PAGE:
How one key trade port on
the Maritime Silk Road changes the world
by Xinhua writers Yan Liang, Ye Shan
NINGBO, China (Xinhua) -- Merchant
Vessel (M.V.) COSCO Netherlands left Ningbo Zhoushan Port in
Zhejiang Province in eastern China on Tuesday afternoon
continuing its roughly 40-day journey from China to Europe to
retrace the Maritime Silk Road, an ancient trade maritime route
linking China with the rest of the world.
The vessel began its journey on Sunday from Shanghai to
relive the old-time trade route. China proposed the 21st Century
Maritime Silk Road in 2013, which is not only a valuable
spiritual treasure to all of humanity but also a road of
dialogue for Chinese civilization with the world.
On the backdrop of surging counter-globalization in the world
today, retracing the memory about that history that different
countries, regions and peoples along the route shared is a
global call for peaceful intercultural ties.
Leaving Yangshan Deep Water Port in Shanghai, one of the
world’s largest cargo ports, M.V. COSCO arrived at the Ningbo
Zhoushan Port late on Monday afternoon.
Ningbo, called Mingzhou during China’s Tang and Song
Dynasties, was one of the Chinese coastal cities linked with the
ancient Maritime Silk Road. Nowadays, traces of the Maritime
Silk Road relics still can be found in Ningbo, including the
Yongfeng warehouse, a key official depot from the Southern Song
Dynasty through to the Ming.
On the site of Yongfeng, large quantities of cultural relics
had been found, like famous porcelain products from the Song and
Yuan Dynasties, which prove that Ningbo was a significant
trading port on the thriving Maritime Silk Road in ancient
Located in the middle of China’s long coastline, Ningbo
possesses rare geographical advantages and serves as a unique
port. The city has a special position in China’s history
engagement with the world as the estuary of the Grand Canal of
China and also the port of departure on the Maritime Silk Road
in ancient China.
China’s Grand Canal was officially inscribed on the World
Heritage List in 2014, which consists of three
sections—Beijing-Hangzhou Canal, the Sui and Tang Dynasties
Canal, and East Zhejiang Canal which refers to the section from
Hangzhou to Ningbo.
It is because of Ningbo’s unique geographical advantages that
cargo and people could be transported to Japan and the Korean
peninsula through the Zhoushan Islands in the east, and reach
anywhere in the world through ports in Quanzhou and Guangzhou in
South China, Liu Hengwu, a professor at Ningbo University, told
Ningbo was an important "window" for Chinese civilization,
and it was irreplaceable in the trade and cross-cultural
exchange in ancient East Asia, Liu said.
Traditionally, it it believed that the ancient Maritime Silk
Road came into being in the Qin and Han Dynasties (221 B.C.- 220
A.D.), grew up in the Three Kingdoms Period and the Sui Dynasty
(220 - 618 A.D.), flourished in the Tang and Song Dynasties (618
- 1279 A.D.), and fell into decline in the Ming and Qing
Dynasties (1368 - 1911 A.D.).
From China to East Asia, Southeast Asia and Europe, the
ever-extending Maritime Silk Road brought business and trade
convenience to the countries and peoples along its route, while
enriching the culture of local societies.
A huge number of well-known cultural sites and examples of
engagement with foreign societies are preserved in Ningbo today,
Among these are the Tiantong Temple, Asoka Temple, Samo
Pagoda, the Site of the Goryeo Embassy, and the Site of the
Yongfeng Warehouse, among others.
Contact between Tiantong Temple and the Japanese Buddhist
temples started from the Southern Song dynasty (1127-1279 A.D.),
During the Song and Yuan dynasties, there were not only many
Japanese monks living and practicing Buddhism at the Tiantong
Temple, but also eminent Chinese monks, such as Lanxi Daolong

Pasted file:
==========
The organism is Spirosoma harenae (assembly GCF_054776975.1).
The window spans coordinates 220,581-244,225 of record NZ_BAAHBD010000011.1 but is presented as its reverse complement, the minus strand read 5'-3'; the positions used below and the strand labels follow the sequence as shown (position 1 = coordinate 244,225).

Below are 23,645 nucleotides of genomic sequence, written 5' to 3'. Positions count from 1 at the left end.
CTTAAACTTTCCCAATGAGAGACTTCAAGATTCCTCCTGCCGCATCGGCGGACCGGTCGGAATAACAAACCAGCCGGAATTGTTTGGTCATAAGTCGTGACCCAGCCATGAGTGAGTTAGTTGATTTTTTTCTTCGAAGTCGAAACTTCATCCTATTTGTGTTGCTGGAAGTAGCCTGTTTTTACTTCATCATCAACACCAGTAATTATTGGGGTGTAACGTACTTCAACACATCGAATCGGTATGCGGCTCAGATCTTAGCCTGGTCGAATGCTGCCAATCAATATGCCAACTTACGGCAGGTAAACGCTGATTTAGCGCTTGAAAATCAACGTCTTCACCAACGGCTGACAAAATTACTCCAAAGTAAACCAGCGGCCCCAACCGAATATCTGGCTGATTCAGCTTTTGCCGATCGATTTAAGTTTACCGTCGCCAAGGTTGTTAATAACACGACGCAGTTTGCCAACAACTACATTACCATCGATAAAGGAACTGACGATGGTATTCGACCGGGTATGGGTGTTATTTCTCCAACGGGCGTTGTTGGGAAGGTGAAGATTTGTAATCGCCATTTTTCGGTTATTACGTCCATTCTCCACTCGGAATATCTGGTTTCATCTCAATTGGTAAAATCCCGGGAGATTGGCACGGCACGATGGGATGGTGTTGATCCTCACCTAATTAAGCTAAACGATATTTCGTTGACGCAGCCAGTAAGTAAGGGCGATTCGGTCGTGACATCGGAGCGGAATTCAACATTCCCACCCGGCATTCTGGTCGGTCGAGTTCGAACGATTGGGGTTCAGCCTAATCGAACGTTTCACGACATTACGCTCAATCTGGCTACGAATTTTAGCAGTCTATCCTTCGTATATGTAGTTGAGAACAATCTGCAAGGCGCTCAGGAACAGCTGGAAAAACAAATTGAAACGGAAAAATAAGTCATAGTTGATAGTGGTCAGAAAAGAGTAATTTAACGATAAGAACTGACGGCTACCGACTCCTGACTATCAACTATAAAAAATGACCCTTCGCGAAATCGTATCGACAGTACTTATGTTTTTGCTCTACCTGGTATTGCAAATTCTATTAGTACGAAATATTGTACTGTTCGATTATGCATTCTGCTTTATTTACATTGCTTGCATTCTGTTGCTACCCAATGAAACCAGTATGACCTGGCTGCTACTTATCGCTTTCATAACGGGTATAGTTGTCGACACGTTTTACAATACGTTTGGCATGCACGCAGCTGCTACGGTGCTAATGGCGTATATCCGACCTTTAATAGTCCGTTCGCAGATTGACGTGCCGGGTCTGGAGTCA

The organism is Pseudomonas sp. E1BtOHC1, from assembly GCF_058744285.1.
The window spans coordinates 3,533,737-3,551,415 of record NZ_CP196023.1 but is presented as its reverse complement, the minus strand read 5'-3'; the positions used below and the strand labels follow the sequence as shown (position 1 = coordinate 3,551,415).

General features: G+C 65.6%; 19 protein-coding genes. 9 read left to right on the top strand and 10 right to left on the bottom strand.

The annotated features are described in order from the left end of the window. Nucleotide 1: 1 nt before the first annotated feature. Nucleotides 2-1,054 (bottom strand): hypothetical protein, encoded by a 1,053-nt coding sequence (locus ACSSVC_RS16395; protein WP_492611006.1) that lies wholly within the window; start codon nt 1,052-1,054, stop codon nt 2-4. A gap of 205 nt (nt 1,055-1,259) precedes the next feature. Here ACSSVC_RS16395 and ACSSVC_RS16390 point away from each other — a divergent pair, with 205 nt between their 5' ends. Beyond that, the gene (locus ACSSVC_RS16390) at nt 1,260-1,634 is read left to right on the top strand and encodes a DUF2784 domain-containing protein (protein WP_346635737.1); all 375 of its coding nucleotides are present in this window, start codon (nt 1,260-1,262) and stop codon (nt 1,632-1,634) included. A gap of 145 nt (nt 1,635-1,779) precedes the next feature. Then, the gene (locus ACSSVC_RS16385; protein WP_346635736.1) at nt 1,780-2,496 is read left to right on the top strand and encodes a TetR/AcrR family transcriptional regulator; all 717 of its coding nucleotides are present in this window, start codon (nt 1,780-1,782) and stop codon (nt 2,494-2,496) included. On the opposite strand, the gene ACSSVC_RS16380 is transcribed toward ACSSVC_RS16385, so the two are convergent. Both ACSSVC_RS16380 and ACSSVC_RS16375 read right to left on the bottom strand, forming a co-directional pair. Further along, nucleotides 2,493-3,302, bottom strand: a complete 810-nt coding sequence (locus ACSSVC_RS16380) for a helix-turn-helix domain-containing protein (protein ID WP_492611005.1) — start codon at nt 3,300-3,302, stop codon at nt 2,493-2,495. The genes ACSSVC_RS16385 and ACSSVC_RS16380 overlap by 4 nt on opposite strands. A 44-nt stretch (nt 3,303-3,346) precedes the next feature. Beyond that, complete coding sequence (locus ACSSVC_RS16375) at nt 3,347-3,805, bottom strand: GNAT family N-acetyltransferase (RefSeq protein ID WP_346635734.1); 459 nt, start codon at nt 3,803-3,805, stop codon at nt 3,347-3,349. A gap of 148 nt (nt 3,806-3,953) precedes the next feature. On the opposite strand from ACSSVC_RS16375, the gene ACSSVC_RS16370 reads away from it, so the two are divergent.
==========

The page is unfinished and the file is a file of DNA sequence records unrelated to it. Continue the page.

and Wuxue Zuyuan, who went to Japan and cast a profound
influence on the development of Japanese Zen Buddhism.
The ancient Tiantong Temple, as an international religious
cultural center, left its glorious mark on the history of
cross-cultural exchange on the Maritime Silk Road.
Since the Southern Song dynasty, the relationship between
Tiantong Temple and Japanese Zen Buddhism has been ongoing for
nearly 1,000 years. Chinese and Japanese Zen monks have played a
significant role in promoting cultural ties between China and
The Maritime Silk Road had facilitated the melting of
different countries, religions and peoples. Its abundant relics
constitute its various cultural heritages while promoting mutual
learning between China and the rest of the world.
In this sense, the Maritime Silk Road has witnessed the
progress of the human civilizations. And it is the common
responsibility of all humankind to preserve its many heritages.
China has also been lending a helping hand in this regard to
some Southeast Asian countries, including Cambodia.
Chinese cultural relics experts have spent many years in
Cambodia, protecting and repairing cultural relics from the
Angkor Wat complex, such as the Chau Say Tevoda and Prasat Ta
These experts working in the countries along the Maritime
Silk Road today play a similar role like the 29 sailors of the
M.V. COSCO Netherlands.
The Maritime Silk Road signifies a long journey that crosses
different oceans and civilizations. Looking back on the history,
numerous monks, scholars and artists from foreign lands had
travelled a long way to China by ship through the ancient route
regardless of the various risks in order to learn Chinese
culture while spreading Western civilization.
In addition to exchanging needed goods, another important
reason why foreigners flooded in was the diligence, courage,
wisdom, openness, tolerance, and integrity of the ancient
Chinese, who became curious about foreign things, accepted
outside civilizations, and lived in peace with foreign nations
based on mutual respect and trust.
After all, this inclusiveness stemming from the Chinese
culture enabled many foreigners and religious cultures to
co-exist and converge in China’s coastal ports, or even the
hinterland. Together with these foreigners, the industrious and
courageous Chinese people have composed glorious chapters in the
history of human civilization.
In the 21st century, it is of greater significance to study
and carry forward the Maritime Silk Road spirit.
It wasn’t always smooth sailing for the ancient Chinese.
Sometimes, they encountered raging waves and died in foreign
lands. But despite all the hardships, the merchants and sailors
along the Maritime Silk Road remained fearless in pursuing the
In the 21st century, it is more important than ever to carry
forward the spirit of the Silk Road when dealing with